NEW YORK (CBSNewYork) — We have only been to Antojitos Mexicanos once before, and that was nearly a year ago. Time for a follow-up visit. All we had to do was brush up on our Spanish because last time we were there, neither the proprietors or the customers spoke any English.

On our previous visit we enjoyed their tacos, so the question was what to get next. We considered getting a torta, but walking up to the cart, there was a sign for chicken molé. That settled it right away. Especially once we smelled the molé sauce!

We’ve heard it said there are as many recipes for molé as there are mothers in Mexico. Everyone has their own take on it. Let’s see how this one was.

Opening up the container, we were greeted by a wonderful aroma. The chicken was a leg and a thigh, not our favorite parts of the chicken, but falling-off-the-bone tender.

(credit: New York Street Food)

(credit: New York Street Food)

Both the smell and taste were rich, deep and complex. The sauce was too complex for us to decipher, but there was an underlying semi-spiciness from the chili peppers.

Some of the most famous molé sauces have cocoa powder in them, and this one seemed to give off the faint scent of unsweetened cocoa powder.

The meat on the chicken wasn’t that plentiful. We wish there was more meat, but the bites we had were delicious.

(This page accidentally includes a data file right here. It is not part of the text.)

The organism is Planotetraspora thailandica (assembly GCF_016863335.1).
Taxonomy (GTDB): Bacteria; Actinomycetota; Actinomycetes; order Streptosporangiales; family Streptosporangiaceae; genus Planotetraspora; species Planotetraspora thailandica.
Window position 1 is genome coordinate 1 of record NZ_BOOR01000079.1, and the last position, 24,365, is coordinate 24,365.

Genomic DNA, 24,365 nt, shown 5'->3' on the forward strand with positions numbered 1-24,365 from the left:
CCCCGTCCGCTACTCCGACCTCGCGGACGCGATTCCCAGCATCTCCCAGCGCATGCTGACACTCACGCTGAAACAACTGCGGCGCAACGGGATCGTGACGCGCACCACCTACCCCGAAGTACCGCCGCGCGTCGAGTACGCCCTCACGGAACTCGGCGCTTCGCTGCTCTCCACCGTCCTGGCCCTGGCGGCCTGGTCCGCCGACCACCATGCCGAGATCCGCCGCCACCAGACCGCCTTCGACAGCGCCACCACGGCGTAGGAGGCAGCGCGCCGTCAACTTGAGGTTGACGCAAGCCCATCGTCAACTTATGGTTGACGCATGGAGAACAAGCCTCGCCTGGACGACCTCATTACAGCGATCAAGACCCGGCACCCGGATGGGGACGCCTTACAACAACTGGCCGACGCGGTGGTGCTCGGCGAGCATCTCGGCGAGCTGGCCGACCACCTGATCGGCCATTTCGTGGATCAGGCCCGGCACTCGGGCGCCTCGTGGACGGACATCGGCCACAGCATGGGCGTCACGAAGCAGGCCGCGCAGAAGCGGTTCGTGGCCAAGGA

The good thing about molé sauce is after finishing the chicken, you still have sauce-soaked rice underneath. This wasn’t great rice and beans, but for the molé sauce, it was more than adequate.

On the side of the cart were large bags of snacks that we hadn’t seen before. We asked the proprietor, and he said they were onion rings. That didn’t seem to be right, but I guess he didn’t know the word for them.

(credit: New York Street Food)

(credit: New York Street Food)

One of the other guys waiting for lunch told us they were chiccarones. Now we’ve always known chiccarones to be fried pork rinds, but this guy said these were chiccarones made from a pasta-like dough, and had no meat in them.

Someone else said they were kind of like a cross between potato chips and onion rings. After tasting a few, that was an accurate description, except there wasn’t much of an onion flavor. For a Mexican snack, they were curiously lacking in spices. A little dusting of chili powder when they came out of the cooking oil would have been perfect.

Antojitos Mexicanos is located on the east side of 6th Ave between 28th & 29th St. Our lunch and snack bag cost $8, although we’re not sure of the exact breakdown. They are old-school street vendors, with no website, Facebook or Twitter account.

What we do in that area is get our lunch and walk over to the public park behind the Eventi Hotel. It runs between 29th & 30th St just west of 6th Ave. There’s a reflecting pool, seats and tables, and it’s a nice place to eat lunch outdoors when the weather is good.

(credit: New York Street Food)

(credit: New York Street Food)

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